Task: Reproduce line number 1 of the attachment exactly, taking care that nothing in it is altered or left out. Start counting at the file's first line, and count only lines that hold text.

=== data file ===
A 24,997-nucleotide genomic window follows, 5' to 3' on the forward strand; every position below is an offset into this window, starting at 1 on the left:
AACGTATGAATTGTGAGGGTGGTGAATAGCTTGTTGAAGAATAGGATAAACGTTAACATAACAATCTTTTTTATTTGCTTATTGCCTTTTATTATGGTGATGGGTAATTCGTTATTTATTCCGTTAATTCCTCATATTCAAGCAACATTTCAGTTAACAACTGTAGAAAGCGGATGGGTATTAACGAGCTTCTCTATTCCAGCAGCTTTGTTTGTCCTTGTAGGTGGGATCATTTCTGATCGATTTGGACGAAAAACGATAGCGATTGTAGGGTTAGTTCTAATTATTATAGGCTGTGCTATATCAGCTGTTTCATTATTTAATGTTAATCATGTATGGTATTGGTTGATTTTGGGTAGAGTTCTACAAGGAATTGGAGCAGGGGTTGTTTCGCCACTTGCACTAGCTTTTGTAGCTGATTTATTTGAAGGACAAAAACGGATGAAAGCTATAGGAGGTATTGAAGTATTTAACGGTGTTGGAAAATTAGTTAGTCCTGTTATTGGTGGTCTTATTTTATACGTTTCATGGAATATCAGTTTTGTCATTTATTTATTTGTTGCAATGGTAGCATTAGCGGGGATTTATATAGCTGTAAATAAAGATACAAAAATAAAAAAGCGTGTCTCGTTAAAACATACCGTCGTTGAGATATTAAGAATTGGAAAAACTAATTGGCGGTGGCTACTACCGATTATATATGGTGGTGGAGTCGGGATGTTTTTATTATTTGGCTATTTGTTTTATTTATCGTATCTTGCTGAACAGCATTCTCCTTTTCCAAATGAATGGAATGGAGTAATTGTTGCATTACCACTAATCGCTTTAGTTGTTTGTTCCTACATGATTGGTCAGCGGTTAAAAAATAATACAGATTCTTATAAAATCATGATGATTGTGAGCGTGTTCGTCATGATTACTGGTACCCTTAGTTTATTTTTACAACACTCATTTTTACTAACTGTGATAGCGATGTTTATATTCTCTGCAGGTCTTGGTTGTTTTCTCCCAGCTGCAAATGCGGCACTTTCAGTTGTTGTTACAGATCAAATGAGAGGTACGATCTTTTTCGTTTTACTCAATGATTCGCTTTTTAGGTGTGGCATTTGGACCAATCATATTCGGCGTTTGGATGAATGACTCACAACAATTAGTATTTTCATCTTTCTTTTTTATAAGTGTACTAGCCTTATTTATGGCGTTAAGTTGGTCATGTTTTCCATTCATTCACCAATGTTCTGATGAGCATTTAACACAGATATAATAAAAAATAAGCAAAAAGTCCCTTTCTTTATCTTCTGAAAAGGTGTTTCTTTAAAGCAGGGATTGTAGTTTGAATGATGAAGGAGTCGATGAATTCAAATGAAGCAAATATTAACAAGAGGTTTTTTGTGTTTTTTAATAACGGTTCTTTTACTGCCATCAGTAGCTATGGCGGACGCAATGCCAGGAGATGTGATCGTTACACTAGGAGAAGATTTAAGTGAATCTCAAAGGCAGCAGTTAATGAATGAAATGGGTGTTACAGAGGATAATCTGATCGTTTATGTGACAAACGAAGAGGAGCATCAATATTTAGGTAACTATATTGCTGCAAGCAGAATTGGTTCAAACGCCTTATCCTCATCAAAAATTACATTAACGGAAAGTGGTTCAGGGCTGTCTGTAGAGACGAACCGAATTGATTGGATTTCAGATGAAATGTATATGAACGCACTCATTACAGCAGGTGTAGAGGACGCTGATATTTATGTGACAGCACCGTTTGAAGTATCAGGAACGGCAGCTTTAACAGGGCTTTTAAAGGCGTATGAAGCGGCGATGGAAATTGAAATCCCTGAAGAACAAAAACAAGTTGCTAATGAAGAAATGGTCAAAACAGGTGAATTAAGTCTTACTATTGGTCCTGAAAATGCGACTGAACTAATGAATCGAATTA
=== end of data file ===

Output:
A 24,997-nucleotide genomic window follows, 5' to 3' on the forward strand; every position below is an offset into this window, starting at 1 on the left: